THE PRESTON ELECTION AND THE WORKING CLASSES OF LONDON. -
THE late Preston election, and Mr. HUNT'S public entry into London on Monday last, 'are signs of the times deserving par- ticular notice. The election appears to have been a triumph gained by the Radical leader over the Coryphaeus of our aristo- cratic youth ; whilst the procession, a total failure on the part of the Huntites, seems to indicate that the Working Classes of Lon- don are in a state of political contentment. We have heard per- sons who deeply regretted Mr. HUNT'S return to Parliament, speak quite joyfully of his disappointment on Monday ; arguing that, since the honourable Member for Preston was not well received in London, his victory at the election must not be attributed to the Radical opinions of the Preston voters. The truth we believe to be far wide of these appearances and this conclusion. The Preston election was not a victory gained by Mr. HUNT over Mr. E. 0-. STANLEY. It was a victory of two principles— those of the Ballot and Free Trade in Corn—over two other prin- ciples, or rather facts, viz. Undue Influence at elections, and the Bread Tax. If Mr. STANLEY had been willing to pledge himself against the Corn-Laws and in favour of the ballot, Mr. HUNT would not have been even proposed at the election, much less chosen ; and as it was, Mr. STANLEY was virtually defeated and Mr. HUNT elected, before the latter became a candidate by any act of his own. Any man whatsoever, on whose promises the electors could have depended, and who would have promised to support the Ballot and oppose the Corn-Laws, might have become member for Preston without the least trouble. It is not to be in- ferred, therefore, or at least. not from this electiOn, that the people of the Northern manufacturing districts are devotedly attached to Mr. HUNT. The election proves three things, only one of which regards Mr. HUNT,—first, that the electors of Preston are very friendly to the Ballot and cheap bread ; secondly, that there exists amongst them a degree of political excitement so strong as to exert a greater influence than bribes and threats—than all the money and power of the house of Derby, hitherto omnipotent at Preston ; and thirdly, that they so far confide in Mr. HUNT as to believe that he will keep a solemn promise. What occasion for alarm is here ? Alarm to the Duke of NEWCASTLE and Lord EXETER, and the like of them—yes! But what of that ? "The Ultra-So- lomon," as the Times calls him, • " who rejoices in the name of Newcastle," was, doubtless, "alarmed" at the publication of the Pension List ; but what happened ? Why, instantly the Duchess of NEWCASTLE withdrew her hand from the public purse. Lord EXETER is, or was, "alarmed," no doubt, at the petition of the electors of Stamford, which prays the House of Commons to de- prive those unfortunate persons of their privilege as electors, if it ivill not prevent Lord EXETER from converting that privilege into an intolerable burthen. Hitherto nothing has conic of that remark- able petition, unless we may describe as one of its fruits a very snug place for the champion of the Stamford malcontents ; but we may be nearly sure that other events, more favourable to the morality and happiness of the country, will arise out of Lord EXETER'S "alarm." Alarm, indeed, because the people of Preston wish for the Ballot and cheap bread, and happen to think Mr. HUNT a man of his word! Did they not think Mr. STANLEY also a man of his vord, when they offered to return him, if he would give the de- sired promises ? They did more ; they made a personal distinction between Mr. STANLEY and Mr. HUNT, very favourable to the /wealthy and educated candidate, offering him their support in the Erst instance, and giving it to the other solely on account of their attachment to two great principles of which Mr. Hum was known to be the advocate. Let them not be blamed, then, for overween- ing attachment to "the Orator," " the Radical," "the Dema- gogue," "the Blacking-man," and so forth. No—but let us do them only justice, praising them as they deserve for a degree of public principle, which puts to shame the selfish, greedy, drunken, degraded electors of Liverpool. Mr. HUNT is no favourite of ours ; but, acknowledging this prejudice, we will speak without prejudice of his constituents, repeating once more that they elected him, not from any attachment to the man, but merely because Mr. STAN- MEN' refused to be their member on public conditions, the accept- ance of which they made a sine uá non of their support. We dissent, also, from the conclusion before mentioned, which is drawn from the failure of Mr. Humes procession. We suspect that those deceive themselves, who imagine that because the fol- lowers of Mr. HUNT, on Monday, were few in number, the work- ing classes of the metropolis, generally, are not in a. state of strong political excitement. Indeed, without reference to what we know, we take the fact to prove, in some degree, the very reverse of the conclusion drawn from it. Men in a state of great excitement do not run after mere shows and amusements. Political excitement has two stages—the cold and the hot fit—the stage of discontent and the stage of violence. The working classes of London are discontented, but not, as yet, by any means inclined to violence. Discontented men are sulky, morose, and given to solitude. They carefully avoid raree-shows and exhibitions and crowds. Being already excited, they want not the excitement of numbers, noise, hurry, and confusion. Habitual drunkards often become temperate under strong mental agitation. The people of the barricades in Paris called for "water, but no wine !" Now, besides the above reasons in favour of our view of the subject, we happen to know that the better sort of' London workmen ex- erted themselves to prevent others from following Mr. HUNT, speaking almost with scorn of the procession as " a foolish busi- ness, which could do no good." Do no good! Mark that, ye who think that the absence of the working people from Mr. HUNT'S procession proves their indifference to politics. The workmen, of whom we speak, have strong political opinions, and political feel- ings too ; for they gave money—to them an immense sacrifice—to- wards defraying the legal expenses of the Preston election ; and many of them have been known to shed tears, whilst reading one of those disquisitions on the courage of Frenchmen and the cowardice of Englishmen with which the newspapers were wont to teem some three months back. They are greatly re- spected by their brethren, and by their employers also ; being industrious, skilful, frugal, sober, cleanly in their persons, and not only anxious to cultivate their minds, but really—as Mr. HUME lately caused shouts of laughter in the House of Commons by saying—better informed on some subjects of great public import- ance than three-fourths of the high aristocracy. This is the class of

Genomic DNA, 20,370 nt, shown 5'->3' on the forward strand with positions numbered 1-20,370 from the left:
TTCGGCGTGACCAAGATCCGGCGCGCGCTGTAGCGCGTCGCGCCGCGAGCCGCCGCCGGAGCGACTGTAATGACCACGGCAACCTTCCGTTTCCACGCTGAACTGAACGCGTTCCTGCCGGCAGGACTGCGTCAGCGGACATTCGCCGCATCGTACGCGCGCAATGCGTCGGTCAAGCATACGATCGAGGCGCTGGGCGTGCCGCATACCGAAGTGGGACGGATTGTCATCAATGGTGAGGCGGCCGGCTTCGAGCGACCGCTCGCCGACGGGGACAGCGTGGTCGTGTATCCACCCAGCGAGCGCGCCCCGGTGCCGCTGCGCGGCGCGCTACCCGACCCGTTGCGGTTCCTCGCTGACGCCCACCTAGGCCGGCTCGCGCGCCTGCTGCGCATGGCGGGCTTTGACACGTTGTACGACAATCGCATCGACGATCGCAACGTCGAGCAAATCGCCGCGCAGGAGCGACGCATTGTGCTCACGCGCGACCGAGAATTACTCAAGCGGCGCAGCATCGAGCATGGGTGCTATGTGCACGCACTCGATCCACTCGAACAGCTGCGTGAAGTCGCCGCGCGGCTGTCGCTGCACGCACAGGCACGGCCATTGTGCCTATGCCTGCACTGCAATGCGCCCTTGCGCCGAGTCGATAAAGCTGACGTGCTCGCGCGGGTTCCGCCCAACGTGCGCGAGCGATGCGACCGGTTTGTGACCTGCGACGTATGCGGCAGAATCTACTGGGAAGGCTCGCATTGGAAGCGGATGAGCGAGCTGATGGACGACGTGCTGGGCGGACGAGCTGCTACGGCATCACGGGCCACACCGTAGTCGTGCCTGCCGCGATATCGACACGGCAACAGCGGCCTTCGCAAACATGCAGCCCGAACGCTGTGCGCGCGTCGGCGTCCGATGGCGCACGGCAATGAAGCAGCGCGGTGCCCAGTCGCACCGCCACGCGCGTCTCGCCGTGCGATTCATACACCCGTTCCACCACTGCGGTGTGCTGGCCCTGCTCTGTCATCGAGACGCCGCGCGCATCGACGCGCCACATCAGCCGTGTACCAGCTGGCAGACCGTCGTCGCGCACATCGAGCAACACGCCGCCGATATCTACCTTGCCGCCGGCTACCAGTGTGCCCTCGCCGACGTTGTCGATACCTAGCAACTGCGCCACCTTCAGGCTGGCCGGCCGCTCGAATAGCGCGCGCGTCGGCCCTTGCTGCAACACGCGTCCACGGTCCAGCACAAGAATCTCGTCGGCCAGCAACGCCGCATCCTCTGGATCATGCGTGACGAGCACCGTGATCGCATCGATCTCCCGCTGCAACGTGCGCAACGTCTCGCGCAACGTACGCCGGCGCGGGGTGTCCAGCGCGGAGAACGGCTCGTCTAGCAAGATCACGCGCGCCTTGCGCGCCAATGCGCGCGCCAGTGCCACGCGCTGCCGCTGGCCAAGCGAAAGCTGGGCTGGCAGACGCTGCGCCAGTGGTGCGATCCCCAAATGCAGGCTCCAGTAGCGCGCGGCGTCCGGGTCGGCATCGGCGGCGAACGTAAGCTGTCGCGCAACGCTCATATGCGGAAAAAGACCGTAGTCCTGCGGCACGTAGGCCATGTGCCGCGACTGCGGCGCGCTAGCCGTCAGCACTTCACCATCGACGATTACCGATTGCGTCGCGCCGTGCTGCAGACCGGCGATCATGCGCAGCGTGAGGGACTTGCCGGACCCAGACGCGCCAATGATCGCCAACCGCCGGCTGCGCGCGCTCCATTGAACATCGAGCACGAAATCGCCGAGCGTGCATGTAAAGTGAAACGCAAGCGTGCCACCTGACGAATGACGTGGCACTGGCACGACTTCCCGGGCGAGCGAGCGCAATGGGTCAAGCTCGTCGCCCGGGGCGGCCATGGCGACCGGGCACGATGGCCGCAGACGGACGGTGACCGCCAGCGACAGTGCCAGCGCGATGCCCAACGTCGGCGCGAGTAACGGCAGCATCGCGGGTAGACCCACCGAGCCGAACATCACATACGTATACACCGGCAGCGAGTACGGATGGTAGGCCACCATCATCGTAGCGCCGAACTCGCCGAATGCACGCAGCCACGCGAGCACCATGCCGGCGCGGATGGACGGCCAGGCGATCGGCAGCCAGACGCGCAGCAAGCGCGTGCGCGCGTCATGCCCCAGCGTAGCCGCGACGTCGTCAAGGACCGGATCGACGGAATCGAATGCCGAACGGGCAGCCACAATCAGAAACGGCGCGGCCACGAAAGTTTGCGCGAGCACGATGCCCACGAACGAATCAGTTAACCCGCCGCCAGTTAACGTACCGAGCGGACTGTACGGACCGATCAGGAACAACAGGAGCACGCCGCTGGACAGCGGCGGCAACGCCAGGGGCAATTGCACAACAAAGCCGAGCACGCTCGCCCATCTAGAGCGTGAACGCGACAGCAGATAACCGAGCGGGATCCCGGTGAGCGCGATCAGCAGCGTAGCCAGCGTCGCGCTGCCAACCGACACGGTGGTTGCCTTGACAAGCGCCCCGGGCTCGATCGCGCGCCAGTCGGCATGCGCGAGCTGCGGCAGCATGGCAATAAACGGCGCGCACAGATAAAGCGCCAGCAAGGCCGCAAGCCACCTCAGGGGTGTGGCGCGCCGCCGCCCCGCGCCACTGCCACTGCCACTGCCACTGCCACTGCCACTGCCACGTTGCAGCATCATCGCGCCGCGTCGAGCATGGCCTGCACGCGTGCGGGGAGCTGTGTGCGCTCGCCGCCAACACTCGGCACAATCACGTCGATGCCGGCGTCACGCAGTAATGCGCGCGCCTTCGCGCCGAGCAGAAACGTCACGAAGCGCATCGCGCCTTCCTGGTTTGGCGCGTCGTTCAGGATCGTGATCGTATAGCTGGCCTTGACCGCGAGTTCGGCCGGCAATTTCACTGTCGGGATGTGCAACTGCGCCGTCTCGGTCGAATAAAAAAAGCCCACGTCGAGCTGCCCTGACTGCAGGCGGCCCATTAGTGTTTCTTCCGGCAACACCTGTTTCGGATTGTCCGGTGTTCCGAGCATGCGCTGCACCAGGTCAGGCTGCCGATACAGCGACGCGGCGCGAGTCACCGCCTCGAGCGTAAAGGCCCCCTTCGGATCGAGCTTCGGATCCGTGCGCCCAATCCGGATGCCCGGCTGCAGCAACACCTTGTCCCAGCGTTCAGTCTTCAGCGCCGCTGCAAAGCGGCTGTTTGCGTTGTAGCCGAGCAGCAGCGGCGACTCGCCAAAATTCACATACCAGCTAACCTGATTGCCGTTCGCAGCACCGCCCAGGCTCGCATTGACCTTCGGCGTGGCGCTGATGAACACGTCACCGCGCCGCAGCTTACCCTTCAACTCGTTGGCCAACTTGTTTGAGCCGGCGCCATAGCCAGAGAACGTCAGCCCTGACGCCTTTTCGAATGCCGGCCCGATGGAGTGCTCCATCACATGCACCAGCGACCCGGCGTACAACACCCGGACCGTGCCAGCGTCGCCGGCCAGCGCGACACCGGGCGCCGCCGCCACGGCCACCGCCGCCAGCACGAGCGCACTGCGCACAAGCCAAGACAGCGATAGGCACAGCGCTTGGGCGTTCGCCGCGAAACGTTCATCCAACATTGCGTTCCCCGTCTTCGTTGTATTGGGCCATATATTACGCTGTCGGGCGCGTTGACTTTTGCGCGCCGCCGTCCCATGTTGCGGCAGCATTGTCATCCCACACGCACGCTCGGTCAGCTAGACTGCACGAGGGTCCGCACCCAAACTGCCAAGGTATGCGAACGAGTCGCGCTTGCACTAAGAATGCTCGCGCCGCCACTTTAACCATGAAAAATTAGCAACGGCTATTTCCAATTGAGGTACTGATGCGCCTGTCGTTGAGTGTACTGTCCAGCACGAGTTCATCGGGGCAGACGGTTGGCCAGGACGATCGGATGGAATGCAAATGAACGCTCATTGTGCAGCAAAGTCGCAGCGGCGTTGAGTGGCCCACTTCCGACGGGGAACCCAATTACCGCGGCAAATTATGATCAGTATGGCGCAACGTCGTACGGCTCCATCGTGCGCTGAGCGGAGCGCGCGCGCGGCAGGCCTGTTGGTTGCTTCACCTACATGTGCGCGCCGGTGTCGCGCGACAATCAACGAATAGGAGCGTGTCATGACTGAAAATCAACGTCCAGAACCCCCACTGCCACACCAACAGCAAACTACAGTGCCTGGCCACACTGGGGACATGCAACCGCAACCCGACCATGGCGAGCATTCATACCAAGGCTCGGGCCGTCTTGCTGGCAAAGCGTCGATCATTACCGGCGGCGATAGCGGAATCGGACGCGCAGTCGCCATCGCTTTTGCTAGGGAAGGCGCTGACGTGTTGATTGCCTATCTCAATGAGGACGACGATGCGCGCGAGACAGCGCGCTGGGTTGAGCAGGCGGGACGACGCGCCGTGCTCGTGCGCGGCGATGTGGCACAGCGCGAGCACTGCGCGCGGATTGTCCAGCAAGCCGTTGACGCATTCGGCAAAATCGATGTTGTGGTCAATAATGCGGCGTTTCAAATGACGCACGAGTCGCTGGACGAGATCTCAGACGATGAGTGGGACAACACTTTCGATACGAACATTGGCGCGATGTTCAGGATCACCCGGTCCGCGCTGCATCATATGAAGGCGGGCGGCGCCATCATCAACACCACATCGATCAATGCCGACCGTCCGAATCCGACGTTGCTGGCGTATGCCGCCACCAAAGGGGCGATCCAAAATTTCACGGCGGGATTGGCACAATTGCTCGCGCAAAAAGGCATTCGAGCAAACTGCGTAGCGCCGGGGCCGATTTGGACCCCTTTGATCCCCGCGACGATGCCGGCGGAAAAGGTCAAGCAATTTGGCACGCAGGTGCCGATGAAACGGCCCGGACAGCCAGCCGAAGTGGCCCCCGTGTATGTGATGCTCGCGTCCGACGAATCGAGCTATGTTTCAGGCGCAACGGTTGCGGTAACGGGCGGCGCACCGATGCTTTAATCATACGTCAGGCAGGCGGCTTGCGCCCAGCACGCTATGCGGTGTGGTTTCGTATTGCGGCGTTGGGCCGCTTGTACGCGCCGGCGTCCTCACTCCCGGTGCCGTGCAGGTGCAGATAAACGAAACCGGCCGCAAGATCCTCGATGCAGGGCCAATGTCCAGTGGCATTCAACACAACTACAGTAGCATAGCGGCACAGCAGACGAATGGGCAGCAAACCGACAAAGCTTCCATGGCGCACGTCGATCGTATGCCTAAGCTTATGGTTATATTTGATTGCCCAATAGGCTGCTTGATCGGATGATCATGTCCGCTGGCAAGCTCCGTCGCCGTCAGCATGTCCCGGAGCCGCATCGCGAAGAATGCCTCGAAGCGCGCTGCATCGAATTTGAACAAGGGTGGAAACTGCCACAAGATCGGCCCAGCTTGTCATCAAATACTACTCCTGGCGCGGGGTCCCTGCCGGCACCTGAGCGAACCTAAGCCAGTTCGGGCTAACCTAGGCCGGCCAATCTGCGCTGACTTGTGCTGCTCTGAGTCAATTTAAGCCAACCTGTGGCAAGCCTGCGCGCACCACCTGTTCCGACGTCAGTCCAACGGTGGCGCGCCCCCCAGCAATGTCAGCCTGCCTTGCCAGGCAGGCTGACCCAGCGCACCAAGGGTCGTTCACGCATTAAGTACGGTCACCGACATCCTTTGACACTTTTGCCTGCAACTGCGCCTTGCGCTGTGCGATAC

men—a class which was unknown thirty years ago—who, when- ever they please to exert themselves, have almost unlimited power
over the workmen of the metropolis. They spoke with contempt of Mr. HUNT'S procession ; and to their opinion of it must be at- tributed its total failure as a display of revolutionary materials. But let not the enemies of Reform imagine that the working classes are indifferent to that momentous question, or that they lack po- litical excitement generally. Just the reverse of this is the fact ; and if the Ministers are ignorant of it, we shall have done them a service by thus directing their inquiries to the proper quarter. If
the Ministers are not watching the working classes, the working classes are watching the Ministers. Both parties will be satisfied if the promises of the Ministers should be honourably fulfilled ; not to mention the satisfaction of our own principal readers, the respectable middle classes, for whose information especially this article is written.